Bile salt

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Bile salts are the sodium salts found in bile acid, including sodium taurocholate and sodium glycocholate.[1] Bile salts are found naturally in bile which is created and secreted by the liver, and help absorb dietary fats.[1] Bile acids are created from cholesterol (a type of fat), bile (digestion fluid), and proteins also found in the liver.[citation needed] The purpose of bile salts is to help breakdown and transport lipid compounds out of the intestinal lumen and into the intestinal cells.[2] Some examples of molecules that need bile salts for absorption include cholestrol and fat soluble vitamins.

Bile salts are recycled by the body. In fact, only approximately 5% of the bile salts that are used are excreted.[3] This metabolism of bile salts is called enterohepatic circulation.[2]

Bile salt supplementation[edit | edit source]

Supplementing with Bile Salts has been suggested for those with biliary sludge (build up of bile) but not for individuals who have had their gallbladder removed. Experts at Harvard Health claim that there is no reason to supplement bile salts as long as you have a healthy functioning liver.[4]

There may be reasons to consider supplementing with bile salts if you have high cholestrol or have problems absorbing fat soluble vitamins (A,D,E,K). Note that unnecessary supplementation of bile salts has been known to cause diarrhea - also known as bile acid malabsorption (BAM). BAM is considered to be a major cause of urgency and loose stool in about a third of those with irritable bowel syndrome (IBS).[5]

Bile salts and the immune system[edit | edit source]

Bile salts are capable of communicating with macrophages (a kind of white blood cell) and facilitating an immune response. Therefore it is possible that those with altered concentrations of bile acids may be at risk for a lack of response to infections.[6]

Secondary infections as a complication to having the flu virus are caused by the lack of immune response, probably as a result of a virus infiltrating macrophages production and become a transmission method.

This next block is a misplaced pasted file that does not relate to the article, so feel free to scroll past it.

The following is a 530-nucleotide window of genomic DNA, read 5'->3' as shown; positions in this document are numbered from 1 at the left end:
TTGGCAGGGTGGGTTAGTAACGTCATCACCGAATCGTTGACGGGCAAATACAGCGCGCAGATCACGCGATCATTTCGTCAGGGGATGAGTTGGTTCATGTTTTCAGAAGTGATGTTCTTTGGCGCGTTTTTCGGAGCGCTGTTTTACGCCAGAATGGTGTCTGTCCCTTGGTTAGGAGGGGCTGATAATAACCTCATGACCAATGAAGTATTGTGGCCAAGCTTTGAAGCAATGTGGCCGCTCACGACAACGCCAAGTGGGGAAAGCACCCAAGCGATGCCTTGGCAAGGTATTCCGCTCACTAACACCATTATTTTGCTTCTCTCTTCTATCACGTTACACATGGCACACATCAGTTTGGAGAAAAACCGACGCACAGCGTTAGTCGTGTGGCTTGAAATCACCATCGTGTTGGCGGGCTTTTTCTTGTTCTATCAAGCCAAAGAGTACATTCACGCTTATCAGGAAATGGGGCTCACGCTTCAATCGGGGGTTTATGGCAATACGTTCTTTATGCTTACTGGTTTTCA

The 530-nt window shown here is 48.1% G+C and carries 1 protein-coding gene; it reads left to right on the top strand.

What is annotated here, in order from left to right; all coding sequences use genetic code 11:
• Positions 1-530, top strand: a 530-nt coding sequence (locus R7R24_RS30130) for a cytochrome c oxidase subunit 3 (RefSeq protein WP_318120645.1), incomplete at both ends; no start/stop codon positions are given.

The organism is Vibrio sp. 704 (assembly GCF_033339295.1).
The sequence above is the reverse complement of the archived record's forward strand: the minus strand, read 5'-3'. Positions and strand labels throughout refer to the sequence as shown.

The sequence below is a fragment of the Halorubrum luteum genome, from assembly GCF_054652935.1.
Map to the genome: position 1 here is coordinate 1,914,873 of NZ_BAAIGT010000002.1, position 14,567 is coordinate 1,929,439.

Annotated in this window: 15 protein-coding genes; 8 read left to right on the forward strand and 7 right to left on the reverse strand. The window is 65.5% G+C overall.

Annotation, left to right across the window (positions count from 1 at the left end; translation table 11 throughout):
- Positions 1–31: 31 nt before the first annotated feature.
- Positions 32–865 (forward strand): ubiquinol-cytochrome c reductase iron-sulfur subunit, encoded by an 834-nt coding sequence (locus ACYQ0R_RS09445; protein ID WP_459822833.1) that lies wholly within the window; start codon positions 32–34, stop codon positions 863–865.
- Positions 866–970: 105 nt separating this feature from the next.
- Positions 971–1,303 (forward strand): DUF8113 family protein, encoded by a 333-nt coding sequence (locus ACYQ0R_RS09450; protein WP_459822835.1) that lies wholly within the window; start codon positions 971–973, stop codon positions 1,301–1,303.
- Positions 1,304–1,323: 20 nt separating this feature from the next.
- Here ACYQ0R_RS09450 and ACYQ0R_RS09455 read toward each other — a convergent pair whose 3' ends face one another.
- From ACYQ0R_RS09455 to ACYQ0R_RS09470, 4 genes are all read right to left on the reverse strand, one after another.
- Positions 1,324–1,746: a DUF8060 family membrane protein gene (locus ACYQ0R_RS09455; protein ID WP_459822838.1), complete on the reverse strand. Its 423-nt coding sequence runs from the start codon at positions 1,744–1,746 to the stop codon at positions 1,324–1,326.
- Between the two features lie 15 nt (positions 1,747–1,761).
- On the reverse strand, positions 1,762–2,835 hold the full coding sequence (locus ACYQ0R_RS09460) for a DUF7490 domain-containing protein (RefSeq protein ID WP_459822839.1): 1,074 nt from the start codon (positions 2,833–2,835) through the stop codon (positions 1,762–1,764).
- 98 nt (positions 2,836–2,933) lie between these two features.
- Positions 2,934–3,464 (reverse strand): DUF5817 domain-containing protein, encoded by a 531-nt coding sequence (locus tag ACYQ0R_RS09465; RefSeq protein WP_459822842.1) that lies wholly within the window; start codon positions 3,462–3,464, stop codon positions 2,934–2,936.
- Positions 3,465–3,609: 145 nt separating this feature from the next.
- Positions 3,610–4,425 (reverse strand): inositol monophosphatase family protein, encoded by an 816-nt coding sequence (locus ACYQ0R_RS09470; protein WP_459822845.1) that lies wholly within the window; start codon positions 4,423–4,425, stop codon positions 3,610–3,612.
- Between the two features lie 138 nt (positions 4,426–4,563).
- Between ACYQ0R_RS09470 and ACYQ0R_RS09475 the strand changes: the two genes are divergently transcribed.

Notable studies[edit | edit source]

No studies have yet been carried out on the effect of bile salt supplementation on patients with chronic fatigue syndrome.

See also[edit | edit source]

Learn more[edit | edit source]

References[edit | edit source]

  1. 1.0 1.1 Collins Dictionary of Medicine. 2004. 
  2. 2.0 2.1 Cowen, A. E.; Campbell, C. B. (Dec 1977). "Bile salt metabolism. I. The physiology of bile salts". Australian and New Zealand Journal of Medicine. 7 (6): 579–586. ISSN 0004-8291. PMID 274936. 
  3. "Secretion of Bile and the Role of Bile Acids In Digestion". www.vivo.colostate.edu. Retrieved Mar 22, 2019. 
  4. "Do I need to take bile salts after gallbladder surgery?". 
  5. "Identifying diarrhea caused by bile acid malabsorption". Mayo clinic. Retrieved Apr 8, 2019. 
  6. Graf, Dirk; Häussinger, Dieter; Köhrer, Karl; Deenen, René; Wolf, Stephanie; Ehlting, Christian; Bode, Johannes G.; Schupp, Anna-Kathrin; Wammers, Marianne (Jan 10, 2018). "Reprogramming of pro-inflammatory human macrophages to an anti-inflammatory phenotype by bile acids". Scientific Reports. 8 (1): 255. doi:10.1038/s41598-017-18305-x. ISSN 2045-2322. 
  7. Kristal, Batya; Shasha, Shaul M.; Chezar, Judith; Shapiro, Galina; Levy, Rivka; Farah, Raymond; Shurtz-Swirski, Revital; Sela, Shifra (Apr 1, 2002). "A link between polymorphonuclear leukocyte intracellular calcium, plasma insulin, and essential hypertension". American Journal of Hypertension. 15 (4): 291–295. doi:10.1016/S0895-7061(01)02328-7. ISSN 0895-7061. 

The information provided at this site is not intended to diagnose or treat any illness.
From MEpedia, a crowd-sourced encyclopedia of ME and CFS science and history.